A continuous challenge that we have with Firefox desktop is that it is nearly impossible to understand how we acquire active users. I am constantly asked "Hey, we hear downloads are up, why aren't MAUs?". While we have Google Analytics on our website experiences, that only tells us how users land on www.mozilla.org and the rate that they click on the download button. What we don't know is further down the funnel and how those users become active users. This is how we are thinking about the acquisition funnel: 1) Non-Firefox user floating through the web 2) Person searches for Firefox or see a Firefox advertisement 3) Click on result or ad 4) Lands on a www.mozilla.org page 5) Clicks download button 6) Downloads Firefox 7) Installs Firefox 8) Runs Firefox 9) Uses Firefox Currently, we can understand steps 1-6 via Google Analytics and we have done a lot of optimization to ensure that top of the funnel is efficient and converts well to download. The issue is that downloads are a bit of a vanity metric and high download rates don't always translate to high product usage. The only way that we can understand the entire funnel is by using a funnelcake. A funnelcake is simply a version of Firefox that has the funnel tagged with a unique cohort number that allows for additional analysis. For example, this is how we currently use funnelcake builds to measure the efficiency of the complete funnel. This will be funnelcake cohort ID 1234. 1) Non-Firefox user floating through the web 2) Searches for Firefox or see a Firefox advertisement 3) Click on result or ad 4) Lands on a www.mozilla.org page (Link to download is dynamically changed to funnelcake 1234 build for a specific audience) 5) Clicks download button 6) Downloads Firefox (Funnelcake downloaded) 7) Installs Firefox 8) Runs Firefox (The /firstrun/ URL includes a ?f=1234 parameter referring to the funnelcake ID) 9) Uses Firefox (The funnelcake cohort ID is also included in the channel as as in release-cck-mozilla1234) While funnelcakes are useful in being able to attribute product usage and retention to specific audiences, it does not scale. For all of the potential sources, mediums, and campaigns on how users are acquired, we would have to create a funnelcake build for every combination. This is not realistic and it would mean that we would have to be automatically creating hundreds of separate builds of Firefox for every language and platform. This is a bit crazy and should be avoided. We do have an idea on how to do attribution without having to create a funnelcake for every potential way a new Firefox users is acquired. Here's the idea: * Dynamically change the downloaded file name to include a cohort ID in the exe, dmg, or bz2. For example, Firefox-42.0-1234.exe. This can be for either the stub or full installer. * When Firefox is installing, parse the file name and extract the cohort ID if exists. * Installer stores the cohort ID in the base set payload in specific key/value pair within Unified Telemetry (FHR v4) * When Unified Telemetry sends the daily payload of browser meta data, the cohort ID is passed along. As for specifically how to generate the cohort ID value, we could use the same source/medium/campaign attributes when looking at web metrics. For example. source = google.com medium = organic campaign = none or source = facebook.com medium = display campaign = fx-spring-16 We could automatically take the source+medium+campaign and hash the values and come up with a short string that would uniquely describe how a visitor landed on our website. If the URL has the Google Analytics utm_(source|medium|campaign) parameters, we can manually set these three values instead of automatically trying to figure it out from the referring URL. As for privacy, we are not wrapping Google Analytics in a DNT condition via bug 1217896. We could also do the same thing with attribution and make sure we don't do attribution if we have a valid DNT signal. The most challenging part of this bug will be to do dynamic installer file names on our CDN hosted installers. Article here related to it: https://www.quora.com/Content-Delivery-Networks/What-CDN-supports-dynamic-file-naming There is also a method on how to do it via HTML, but it is not completely cross-browser: http://www.w3schools.com/tags/att_a_download.asp (Thanks adavis for this find)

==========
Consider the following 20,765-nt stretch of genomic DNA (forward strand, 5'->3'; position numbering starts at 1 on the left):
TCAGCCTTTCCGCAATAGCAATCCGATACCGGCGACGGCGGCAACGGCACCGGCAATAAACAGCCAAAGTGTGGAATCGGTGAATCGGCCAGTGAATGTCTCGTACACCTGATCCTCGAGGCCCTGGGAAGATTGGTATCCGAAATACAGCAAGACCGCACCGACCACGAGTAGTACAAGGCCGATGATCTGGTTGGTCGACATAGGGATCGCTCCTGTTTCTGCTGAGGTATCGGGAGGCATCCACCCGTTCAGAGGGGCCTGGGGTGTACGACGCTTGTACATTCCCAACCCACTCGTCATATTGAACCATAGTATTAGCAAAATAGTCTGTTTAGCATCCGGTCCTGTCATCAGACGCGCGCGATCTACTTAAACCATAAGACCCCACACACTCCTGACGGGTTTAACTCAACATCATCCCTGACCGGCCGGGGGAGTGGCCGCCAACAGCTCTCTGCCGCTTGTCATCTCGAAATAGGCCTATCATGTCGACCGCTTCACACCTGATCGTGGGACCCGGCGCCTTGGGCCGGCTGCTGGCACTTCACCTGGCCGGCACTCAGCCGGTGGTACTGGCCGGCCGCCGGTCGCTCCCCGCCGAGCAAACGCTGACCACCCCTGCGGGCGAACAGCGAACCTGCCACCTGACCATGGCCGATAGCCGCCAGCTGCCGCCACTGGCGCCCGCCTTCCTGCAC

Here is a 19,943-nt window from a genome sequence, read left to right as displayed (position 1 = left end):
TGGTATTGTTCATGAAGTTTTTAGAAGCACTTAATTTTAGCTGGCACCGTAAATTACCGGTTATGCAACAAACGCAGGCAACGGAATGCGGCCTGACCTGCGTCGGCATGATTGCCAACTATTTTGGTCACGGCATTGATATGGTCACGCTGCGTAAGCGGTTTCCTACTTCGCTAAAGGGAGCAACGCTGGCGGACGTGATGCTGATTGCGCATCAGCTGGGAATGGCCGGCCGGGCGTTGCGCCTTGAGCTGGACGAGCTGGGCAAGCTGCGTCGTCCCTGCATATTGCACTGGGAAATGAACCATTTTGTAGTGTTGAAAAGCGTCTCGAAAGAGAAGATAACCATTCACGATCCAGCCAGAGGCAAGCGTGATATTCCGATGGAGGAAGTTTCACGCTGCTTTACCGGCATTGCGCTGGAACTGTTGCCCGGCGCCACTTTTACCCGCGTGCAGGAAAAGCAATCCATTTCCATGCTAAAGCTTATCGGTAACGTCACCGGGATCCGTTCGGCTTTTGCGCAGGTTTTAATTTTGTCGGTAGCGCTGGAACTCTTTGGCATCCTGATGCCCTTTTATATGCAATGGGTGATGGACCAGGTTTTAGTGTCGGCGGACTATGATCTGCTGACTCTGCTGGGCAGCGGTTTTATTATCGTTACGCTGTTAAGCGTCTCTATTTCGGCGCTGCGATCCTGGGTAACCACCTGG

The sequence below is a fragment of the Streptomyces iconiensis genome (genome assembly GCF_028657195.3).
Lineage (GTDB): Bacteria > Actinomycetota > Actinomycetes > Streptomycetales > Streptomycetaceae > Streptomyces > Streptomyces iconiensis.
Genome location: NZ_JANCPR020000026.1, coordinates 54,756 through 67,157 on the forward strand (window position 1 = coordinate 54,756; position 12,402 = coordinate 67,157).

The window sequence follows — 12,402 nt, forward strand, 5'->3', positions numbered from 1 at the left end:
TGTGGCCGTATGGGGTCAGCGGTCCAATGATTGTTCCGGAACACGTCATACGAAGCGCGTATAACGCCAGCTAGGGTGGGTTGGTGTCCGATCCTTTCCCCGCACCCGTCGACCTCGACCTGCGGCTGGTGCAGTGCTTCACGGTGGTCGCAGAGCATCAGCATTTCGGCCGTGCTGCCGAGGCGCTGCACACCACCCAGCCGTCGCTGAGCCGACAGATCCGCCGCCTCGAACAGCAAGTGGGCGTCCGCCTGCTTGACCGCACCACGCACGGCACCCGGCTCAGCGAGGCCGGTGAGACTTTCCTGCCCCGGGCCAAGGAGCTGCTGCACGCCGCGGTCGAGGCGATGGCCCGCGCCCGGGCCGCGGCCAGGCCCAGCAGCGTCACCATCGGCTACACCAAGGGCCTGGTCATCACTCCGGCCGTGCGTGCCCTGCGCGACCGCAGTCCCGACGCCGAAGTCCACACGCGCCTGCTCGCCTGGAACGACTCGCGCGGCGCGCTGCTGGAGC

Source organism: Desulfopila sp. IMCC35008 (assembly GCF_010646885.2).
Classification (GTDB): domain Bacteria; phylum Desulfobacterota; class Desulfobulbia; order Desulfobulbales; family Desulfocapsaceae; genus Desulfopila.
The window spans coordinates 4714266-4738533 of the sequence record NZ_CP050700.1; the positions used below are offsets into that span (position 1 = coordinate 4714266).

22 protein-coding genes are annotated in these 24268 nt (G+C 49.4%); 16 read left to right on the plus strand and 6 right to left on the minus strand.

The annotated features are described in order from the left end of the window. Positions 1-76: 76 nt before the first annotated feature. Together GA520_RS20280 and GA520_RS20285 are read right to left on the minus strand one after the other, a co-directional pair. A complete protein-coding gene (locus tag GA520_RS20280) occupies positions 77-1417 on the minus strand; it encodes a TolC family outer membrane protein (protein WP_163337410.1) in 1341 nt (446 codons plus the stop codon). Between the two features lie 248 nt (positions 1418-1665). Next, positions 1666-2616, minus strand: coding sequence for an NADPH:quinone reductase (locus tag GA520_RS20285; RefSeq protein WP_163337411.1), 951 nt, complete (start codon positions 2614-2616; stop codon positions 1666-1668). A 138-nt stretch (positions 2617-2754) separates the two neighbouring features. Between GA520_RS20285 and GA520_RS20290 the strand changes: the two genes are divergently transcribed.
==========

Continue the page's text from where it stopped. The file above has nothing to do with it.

It's not realistic to create a complete separate build for each situation, but it might be realistic to dynamically generate a stub installer with some embedded data at the end. Altering the user-downloaded filename is unlikely to be a good idea because we know that affects what the user sees and user-friendly filenames improve install rates significantly. Anyway, we can't prioritize this for 2015, but will revisit for 2016Q1.
(In reply to Benjamin Smedberg [:bsmedberg] from comment #1) > It's not realistic to create a complete separate build for each situation, > but it might be realistic to dynamically generate a stub installer with some > embedded data at the end. Yes, that is what I was thinking. Dynamic, as generating a build for each variation is not realistic. > Altering the user-downloaded filename is unlikely > to be a good idea because we know that affects what the user sees and > user-friendly filenames improve install rates significantly. Yeah, we could do a test to see if this is the case by doing a funnelcake and making one variation have a number at the end of the installer and see if it impacts install rates. It's hard to say if normal users would even notice, but it surely should be tested from both the qual and quan side. > Anyway, we can't prioritize this for 2015, but will revisit for 2016Q1. Agree. Q4 2015 will be over very soon.